8. Eli Manning


There are many ways to be reborn. A near-death experience, going electric, Odell Beckham. Recovered from the ruins of his 27-interception 2013, Manning boasts one of the best supporting casts of his career, and a sensible system that minimizes risk and fattens numbers. Manning is more floor than ceiling, but it’s a nice floor, one with real cedar and a gorgeous finish.


9. Ryan Tannehill


Everyone knows Tannehill’s weakness: The deep ball. He’s finally started familiarizing us with his strengths. Tannehill is precise at the short-to-intermediate levels, and enough of a running threat to keep defenses honest. His big-play ability isn’t what it should be, but the Dolphins have stopped trying to fit a square peg into a round hole. They’ve surrounded Tannehill with complementary talents, and began to reap the rewards in 2014. Tannehill’s ceiling probably isn’t much higher than his QB10 finish last season, but he’s here to stay as a QB1.    


10. Tony Romo


Less was (much) more for Romo in 2014. Freed from the yearly burden of putting the Cowboys’ offense on his back, Romo repeated his QB13 finish from 2013 despite attempting 100 fewer passes. His productivity skyrocketed as DeMarco Murray carried the mail. So naturally the Cowboys lowballed Murray in free agency, risking a return to the natural Romo order of things. But whatever happens in 2015, fantasy owners should win. If the Cowboys somehow repeat last season’s rushing success, Romo can keep bleeding defenses with accuracy and efficiency. If not, he’ll be a volume-based asset throwing touchdowns to Dez Bryant, Jason Witten and Terrance Williams.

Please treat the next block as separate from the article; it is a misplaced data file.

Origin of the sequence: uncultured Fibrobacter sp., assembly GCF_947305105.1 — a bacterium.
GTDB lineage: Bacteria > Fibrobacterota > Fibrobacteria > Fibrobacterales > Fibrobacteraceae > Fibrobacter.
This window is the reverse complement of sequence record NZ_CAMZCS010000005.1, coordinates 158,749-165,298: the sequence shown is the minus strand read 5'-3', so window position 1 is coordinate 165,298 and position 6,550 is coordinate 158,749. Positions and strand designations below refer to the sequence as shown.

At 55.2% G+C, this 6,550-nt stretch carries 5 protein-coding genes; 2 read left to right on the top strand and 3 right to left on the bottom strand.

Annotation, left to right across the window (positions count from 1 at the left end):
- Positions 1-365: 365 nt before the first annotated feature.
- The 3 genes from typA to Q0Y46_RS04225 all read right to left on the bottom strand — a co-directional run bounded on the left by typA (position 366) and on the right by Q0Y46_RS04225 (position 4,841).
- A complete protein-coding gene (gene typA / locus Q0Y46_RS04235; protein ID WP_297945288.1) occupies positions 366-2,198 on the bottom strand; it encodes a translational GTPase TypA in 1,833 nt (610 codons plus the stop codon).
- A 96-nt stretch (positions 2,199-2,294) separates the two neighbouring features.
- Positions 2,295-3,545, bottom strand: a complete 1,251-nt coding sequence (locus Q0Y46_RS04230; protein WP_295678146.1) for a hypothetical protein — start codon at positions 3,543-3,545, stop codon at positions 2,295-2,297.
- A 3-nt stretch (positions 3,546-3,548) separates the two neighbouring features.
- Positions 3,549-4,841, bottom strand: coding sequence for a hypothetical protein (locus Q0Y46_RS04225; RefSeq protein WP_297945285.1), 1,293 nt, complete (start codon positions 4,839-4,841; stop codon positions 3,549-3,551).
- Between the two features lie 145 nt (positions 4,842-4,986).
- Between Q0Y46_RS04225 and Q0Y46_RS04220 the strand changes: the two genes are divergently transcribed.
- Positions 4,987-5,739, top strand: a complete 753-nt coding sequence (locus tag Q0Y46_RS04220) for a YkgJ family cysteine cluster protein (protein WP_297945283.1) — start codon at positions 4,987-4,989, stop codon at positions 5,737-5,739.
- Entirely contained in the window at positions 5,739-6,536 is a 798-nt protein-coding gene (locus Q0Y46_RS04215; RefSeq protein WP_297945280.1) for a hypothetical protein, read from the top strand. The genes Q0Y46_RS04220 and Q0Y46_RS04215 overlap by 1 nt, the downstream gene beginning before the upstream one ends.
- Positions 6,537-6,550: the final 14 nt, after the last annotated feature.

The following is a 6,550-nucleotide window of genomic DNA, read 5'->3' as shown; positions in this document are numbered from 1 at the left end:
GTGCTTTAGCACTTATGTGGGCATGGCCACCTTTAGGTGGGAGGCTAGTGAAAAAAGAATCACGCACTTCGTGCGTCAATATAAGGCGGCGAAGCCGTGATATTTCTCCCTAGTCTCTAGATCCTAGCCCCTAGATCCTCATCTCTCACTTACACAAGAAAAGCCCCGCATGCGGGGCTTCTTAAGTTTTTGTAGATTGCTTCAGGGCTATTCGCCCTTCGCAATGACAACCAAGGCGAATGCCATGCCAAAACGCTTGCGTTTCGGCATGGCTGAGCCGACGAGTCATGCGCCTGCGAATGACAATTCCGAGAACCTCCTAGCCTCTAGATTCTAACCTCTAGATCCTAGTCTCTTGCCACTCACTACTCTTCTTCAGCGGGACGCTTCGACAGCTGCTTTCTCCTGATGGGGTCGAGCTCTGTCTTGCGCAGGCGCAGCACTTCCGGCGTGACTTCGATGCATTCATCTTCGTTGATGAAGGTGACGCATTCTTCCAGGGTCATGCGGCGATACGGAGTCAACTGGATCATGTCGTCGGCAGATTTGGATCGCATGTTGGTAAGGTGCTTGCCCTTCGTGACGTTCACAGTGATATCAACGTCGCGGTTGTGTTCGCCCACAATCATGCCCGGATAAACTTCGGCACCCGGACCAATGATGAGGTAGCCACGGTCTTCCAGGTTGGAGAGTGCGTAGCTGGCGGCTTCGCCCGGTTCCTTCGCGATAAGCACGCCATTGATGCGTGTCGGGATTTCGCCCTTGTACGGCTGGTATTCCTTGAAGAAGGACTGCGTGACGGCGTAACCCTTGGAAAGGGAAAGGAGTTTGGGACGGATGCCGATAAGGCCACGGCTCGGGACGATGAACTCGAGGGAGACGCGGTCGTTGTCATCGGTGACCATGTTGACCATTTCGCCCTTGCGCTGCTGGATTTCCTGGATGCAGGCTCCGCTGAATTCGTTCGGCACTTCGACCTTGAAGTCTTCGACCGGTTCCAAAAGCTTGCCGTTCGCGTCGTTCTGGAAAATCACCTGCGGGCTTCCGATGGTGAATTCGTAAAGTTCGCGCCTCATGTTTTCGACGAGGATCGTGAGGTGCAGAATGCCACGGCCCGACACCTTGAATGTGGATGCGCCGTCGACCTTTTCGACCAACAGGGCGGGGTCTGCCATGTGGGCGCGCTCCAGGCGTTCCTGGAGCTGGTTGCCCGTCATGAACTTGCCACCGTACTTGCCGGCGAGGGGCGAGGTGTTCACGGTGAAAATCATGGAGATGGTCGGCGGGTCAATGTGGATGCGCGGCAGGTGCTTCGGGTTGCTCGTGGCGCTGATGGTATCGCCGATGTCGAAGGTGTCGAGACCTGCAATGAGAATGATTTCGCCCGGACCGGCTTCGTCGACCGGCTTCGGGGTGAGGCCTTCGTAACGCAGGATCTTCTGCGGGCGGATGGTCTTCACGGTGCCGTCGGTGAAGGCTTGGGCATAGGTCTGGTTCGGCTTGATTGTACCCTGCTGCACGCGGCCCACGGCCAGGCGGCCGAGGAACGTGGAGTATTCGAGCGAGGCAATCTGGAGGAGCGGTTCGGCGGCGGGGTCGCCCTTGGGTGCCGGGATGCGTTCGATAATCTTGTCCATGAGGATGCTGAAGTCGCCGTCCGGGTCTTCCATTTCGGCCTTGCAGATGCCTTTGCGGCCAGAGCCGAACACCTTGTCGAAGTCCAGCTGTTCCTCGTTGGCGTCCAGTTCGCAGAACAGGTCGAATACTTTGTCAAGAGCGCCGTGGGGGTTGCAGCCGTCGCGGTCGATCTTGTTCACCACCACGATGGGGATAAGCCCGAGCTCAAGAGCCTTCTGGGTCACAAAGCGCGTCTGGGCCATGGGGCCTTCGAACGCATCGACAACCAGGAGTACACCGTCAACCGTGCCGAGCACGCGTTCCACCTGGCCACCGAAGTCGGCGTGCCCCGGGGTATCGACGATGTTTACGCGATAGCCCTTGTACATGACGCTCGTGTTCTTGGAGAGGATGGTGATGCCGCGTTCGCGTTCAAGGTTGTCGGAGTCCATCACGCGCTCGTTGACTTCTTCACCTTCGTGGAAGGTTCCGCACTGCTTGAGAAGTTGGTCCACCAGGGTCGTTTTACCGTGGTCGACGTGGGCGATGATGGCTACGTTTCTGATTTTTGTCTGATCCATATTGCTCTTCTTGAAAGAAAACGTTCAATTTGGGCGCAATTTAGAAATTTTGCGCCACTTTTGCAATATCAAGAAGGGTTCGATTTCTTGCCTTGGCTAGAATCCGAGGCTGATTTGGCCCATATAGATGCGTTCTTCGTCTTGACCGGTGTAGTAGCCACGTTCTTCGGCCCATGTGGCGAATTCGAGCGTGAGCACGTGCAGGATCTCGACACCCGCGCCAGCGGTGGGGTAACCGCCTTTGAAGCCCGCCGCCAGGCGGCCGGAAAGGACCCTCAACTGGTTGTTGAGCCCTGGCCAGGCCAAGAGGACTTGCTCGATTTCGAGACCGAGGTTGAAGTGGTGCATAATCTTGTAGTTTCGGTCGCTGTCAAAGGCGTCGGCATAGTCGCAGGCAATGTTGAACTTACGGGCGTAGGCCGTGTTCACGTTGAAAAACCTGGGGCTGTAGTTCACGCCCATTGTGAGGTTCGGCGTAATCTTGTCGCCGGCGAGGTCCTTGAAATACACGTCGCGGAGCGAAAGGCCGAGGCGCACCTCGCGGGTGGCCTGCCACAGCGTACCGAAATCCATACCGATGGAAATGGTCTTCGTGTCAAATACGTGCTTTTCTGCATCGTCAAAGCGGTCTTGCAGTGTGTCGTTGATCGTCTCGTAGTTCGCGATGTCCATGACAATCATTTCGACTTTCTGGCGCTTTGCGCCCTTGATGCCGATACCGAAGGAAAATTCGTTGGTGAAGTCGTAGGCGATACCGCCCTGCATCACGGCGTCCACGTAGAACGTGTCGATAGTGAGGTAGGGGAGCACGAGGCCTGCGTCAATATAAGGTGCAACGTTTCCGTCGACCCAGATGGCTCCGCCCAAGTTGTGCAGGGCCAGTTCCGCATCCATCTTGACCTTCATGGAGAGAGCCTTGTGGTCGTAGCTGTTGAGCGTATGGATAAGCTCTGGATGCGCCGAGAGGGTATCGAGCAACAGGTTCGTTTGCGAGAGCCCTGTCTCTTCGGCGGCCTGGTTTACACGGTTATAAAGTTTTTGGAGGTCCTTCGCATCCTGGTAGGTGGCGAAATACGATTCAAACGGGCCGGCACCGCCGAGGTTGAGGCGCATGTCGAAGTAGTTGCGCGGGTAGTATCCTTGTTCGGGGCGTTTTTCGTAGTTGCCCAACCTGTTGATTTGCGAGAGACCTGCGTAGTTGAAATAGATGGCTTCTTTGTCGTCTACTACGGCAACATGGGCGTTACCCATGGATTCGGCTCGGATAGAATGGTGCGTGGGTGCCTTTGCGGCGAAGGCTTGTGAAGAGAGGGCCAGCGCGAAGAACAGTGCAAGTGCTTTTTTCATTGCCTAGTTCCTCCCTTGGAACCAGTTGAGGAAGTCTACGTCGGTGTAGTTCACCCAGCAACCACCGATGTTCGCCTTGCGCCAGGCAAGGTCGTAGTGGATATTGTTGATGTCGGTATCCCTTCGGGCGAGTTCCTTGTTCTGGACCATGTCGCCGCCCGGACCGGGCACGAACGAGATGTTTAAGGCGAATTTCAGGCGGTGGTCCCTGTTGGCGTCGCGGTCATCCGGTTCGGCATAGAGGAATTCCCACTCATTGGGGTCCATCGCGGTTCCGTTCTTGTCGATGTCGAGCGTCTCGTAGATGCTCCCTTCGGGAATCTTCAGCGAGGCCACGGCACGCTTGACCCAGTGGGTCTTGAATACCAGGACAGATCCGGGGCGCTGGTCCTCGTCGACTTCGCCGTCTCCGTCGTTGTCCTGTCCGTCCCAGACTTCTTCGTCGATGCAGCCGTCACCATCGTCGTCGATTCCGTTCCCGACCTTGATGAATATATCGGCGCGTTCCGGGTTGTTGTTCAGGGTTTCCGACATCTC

11. Philip Rivers — Health is the main concern. Rivers was plagued by back and rib ailments after getting off to a brilliant start last season.

12. Tom BradyHow a resurrection really feels? Brady’s Weeks 5-17 last season. He’ll have to repeat the feat if his four-game suspension stands.     

13. Matthew Stafford — No longer young, Stafford’s consistent inconsistency caps his upside.

14. Teddy Bridgewater — 2015’s most intriguing young quarterback, Bridgewater has the supporting cast to be this year’s Tannehill.   

15. Cam Newton — Newton’s outlook was a concern before Kelvin Benjamin’s knee injury. Now it’s a crisis for a player who appeared sluggish for large chunks of 2014.

16. Sam Bradford — But for the grace of Chip Kelly. Still, believe it when you see it.